As important as acknowledging a situation is, it would be wrong to assume that words alone are enough. Though we may truly mean it when we say, “Let me know if there is anything I can do to help,” most people might hesitate to ask us, fearing that they would be imposing on our time by doing so. How much better it is to take the initiative and actually do something for a friend without being asked.

    I know of one girl named Diana who will always appreciate what a good friend did for her without being asked during a critical period of her life. When she was 17, Diana became extremely and chronically depressed. Her depression was so severe that she eventually required medical attention. When her friend Rachel learned of this, she made quietly sure that she was available whenever Diana needed her. To this day Diana maintains that the phone calls, long walks, tennis matches, and lengthy conversations on a variety of subjects, including her illness, were instrumental in helping her return to full health and activity.

    Finally, it is important to remind ourselves that the effects of many personal tragedies can be long lasting. Painful feelings are not always resolved quickly, and it often takes a great deal of time for a person to work through his or her grief. We must be careful not to assume that just because an individual has resumed his normal activities, he no longer requires special attention.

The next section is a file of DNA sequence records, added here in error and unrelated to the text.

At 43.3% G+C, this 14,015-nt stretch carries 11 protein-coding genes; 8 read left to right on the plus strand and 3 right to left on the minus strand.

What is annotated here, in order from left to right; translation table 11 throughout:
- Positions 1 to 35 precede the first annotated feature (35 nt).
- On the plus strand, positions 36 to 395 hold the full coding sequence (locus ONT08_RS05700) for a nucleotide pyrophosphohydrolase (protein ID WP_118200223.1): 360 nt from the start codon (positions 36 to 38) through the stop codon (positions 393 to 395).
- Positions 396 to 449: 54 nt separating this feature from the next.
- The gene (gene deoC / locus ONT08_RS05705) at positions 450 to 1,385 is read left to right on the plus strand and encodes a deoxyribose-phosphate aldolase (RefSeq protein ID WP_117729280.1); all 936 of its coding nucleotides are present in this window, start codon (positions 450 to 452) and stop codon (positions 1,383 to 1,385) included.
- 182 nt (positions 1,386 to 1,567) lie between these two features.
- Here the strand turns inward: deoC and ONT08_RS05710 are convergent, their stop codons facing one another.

A boy named Stan related the following experience to me. One summer afternoon his younger brother was involved in an accident that left him paralyzed from the waist down. Immediately after the accident, friends of both boys, as well as ward members, were very supportive and attentive. Within a few weeks, however, the visits and offers to help became fewer and fewer. Before long Stan, his brother, and other members of the family felt isolated because of the tragedy. A few short weeks were simply not enough time for them to understand and accept the new and difficult realities that confronted them individually and as a family. Continued support from caring friends would have been truly appreciated.

    As much as we would like to, we cannot often change the circumstances causing a good friend pain. We can, however, help him to deal with that pain by caring, the kind of caring that translates itself into words and deeds of genuine compassion. Expressing sympathy, demonstrating concern through specific action, and making a long-term commitment to the person in need are all important steps we can take in helping a person we love to accept and live with the circumstances of his or her life.